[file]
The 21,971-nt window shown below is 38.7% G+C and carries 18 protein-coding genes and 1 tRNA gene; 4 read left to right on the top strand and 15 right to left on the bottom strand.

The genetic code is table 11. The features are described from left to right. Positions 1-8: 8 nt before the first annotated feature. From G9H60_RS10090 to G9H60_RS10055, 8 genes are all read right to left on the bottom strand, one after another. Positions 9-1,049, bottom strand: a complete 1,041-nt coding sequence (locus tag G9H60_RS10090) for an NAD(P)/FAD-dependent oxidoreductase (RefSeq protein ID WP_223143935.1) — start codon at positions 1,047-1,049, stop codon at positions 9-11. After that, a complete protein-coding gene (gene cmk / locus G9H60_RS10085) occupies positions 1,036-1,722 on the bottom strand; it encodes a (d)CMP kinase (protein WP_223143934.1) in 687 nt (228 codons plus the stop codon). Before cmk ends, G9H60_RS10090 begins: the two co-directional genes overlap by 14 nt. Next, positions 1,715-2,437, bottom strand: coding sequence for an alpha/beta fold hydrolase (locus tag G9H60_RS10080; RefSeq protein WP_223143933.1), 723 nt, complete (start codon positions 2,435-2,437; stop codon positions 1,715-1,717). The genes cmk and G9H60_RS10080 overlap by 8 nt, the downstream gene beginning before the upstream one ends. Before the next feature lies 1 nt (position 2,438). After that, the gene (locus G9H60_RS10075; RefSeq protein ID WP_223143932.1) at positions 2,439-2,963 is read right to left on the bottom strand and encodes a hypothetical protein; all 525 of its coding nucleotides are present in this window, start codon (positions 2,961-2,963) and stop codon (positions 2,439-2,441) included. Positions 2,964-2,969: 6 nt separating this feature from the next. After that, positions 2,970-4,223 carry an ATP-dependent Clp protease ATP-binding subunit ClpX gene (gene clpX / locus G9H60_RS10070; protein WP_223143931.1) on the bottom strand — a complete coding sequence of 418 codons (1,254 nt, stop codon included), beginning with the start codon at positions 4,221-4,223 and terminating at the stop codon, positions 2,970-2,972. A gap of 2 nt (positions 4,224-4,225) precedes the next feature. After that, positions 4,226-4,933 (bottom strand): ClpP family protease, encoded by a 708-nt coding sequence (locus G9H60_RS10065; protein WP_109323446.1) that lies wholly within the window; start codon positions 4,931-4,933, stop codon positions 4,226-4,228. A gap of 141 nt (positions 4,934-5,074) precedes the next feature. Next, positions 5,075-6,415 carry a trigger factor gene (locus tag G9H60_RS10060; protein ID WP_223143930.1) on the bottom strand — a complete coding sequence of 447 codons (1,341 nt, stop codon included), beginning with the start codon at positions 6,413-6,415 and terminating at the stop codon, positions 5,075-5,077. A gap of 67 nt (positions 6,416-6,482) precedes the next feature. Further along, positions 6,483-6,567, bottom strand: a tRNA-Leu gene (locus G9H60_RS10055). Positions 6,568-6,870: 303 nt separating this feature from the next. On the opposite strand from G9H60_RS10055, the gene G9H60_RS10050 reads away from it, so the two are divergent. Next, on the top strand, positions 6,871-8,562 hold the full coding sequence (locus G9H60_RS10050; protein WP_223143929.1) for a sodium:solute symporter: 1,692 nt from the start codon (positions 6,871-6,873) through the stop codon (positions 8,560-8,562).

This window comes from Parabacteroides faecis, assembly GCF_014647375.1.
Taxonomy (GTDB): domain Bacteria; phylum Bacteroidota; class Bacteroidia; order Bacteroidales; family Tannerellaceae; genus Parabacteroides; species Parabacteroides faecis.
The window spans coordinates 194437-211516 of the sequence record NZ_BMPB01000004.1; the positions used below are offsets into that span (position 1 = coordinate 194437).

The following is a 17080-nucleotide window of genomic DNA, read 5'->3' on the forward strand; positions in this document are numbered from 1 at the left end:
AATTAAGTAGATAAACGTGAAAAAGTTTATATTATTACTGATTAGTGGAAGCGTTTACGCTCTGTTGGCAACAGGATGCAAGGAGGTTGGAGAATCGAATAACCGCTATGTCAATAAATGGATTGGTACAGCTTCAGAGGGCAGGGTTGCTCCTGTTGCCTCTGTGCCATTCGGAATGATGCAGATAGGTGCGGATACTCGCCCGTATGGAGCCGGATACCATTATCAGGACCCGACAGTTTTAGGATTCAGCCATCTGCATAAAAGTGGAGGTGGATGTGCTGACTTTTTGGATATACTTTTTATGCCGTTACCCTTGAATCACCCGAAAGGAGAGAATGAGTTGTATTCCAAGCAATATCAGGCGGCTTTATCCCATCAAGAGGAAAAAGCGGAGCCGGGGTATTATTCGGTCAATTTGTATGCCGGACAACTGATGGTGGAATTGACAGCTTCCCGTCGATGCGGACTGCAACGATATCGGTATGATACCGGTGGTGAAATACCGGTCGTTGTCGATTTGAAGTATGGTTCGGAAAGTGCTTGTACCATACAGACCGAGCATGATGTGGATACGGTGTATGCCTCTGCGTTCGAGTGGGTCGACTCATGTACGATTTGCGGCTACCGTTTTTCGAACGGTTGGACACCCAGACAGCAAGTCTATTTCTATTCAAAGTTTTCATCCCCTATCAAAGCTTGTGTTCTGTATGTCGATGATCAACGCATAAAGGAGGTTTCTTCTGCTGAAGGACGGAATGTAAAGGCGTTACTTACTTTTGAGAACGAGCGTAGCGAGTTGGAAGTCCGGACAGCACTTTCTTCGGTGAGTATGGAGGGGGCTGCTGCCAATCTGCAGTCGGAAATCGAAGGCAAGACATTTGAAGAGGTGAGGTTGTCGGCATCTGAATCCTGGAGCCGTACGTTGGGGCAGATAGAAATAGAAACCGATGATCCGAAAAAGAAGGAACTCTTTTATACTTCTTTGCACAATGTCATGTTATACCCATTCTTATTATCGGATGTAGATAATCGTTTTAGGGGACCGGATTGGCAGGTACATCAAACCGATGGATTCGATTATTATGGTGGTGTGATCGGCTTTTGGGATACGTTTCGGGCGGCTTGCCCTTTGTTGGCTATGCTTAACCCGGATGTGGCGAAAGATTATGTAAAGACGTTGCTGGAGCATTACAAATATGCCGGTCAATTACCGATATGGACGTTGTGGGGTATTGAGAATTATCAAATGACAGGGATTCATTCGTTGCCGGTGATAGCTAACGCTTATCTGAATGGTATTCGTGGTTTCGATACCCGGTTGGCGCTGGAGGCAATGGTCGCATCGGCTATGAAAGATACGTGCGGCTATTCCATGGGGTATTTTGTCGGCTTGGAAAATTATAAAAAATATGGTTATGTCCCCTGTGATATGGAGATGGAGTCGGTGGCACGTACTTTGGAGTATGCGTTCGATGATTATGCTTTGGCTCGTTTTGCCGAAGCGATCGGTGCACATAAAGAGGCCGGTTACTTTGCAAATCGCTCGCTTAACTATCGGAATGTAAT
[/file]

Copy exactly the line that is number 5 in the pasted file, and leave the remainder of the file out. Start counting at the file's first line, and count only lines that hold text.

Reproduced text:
The window spans coordinates 194437-211516 of the sequence record NZ_BMPB01000004.1; the positions used below are offsets into that span (position 1 = coordinate 194437).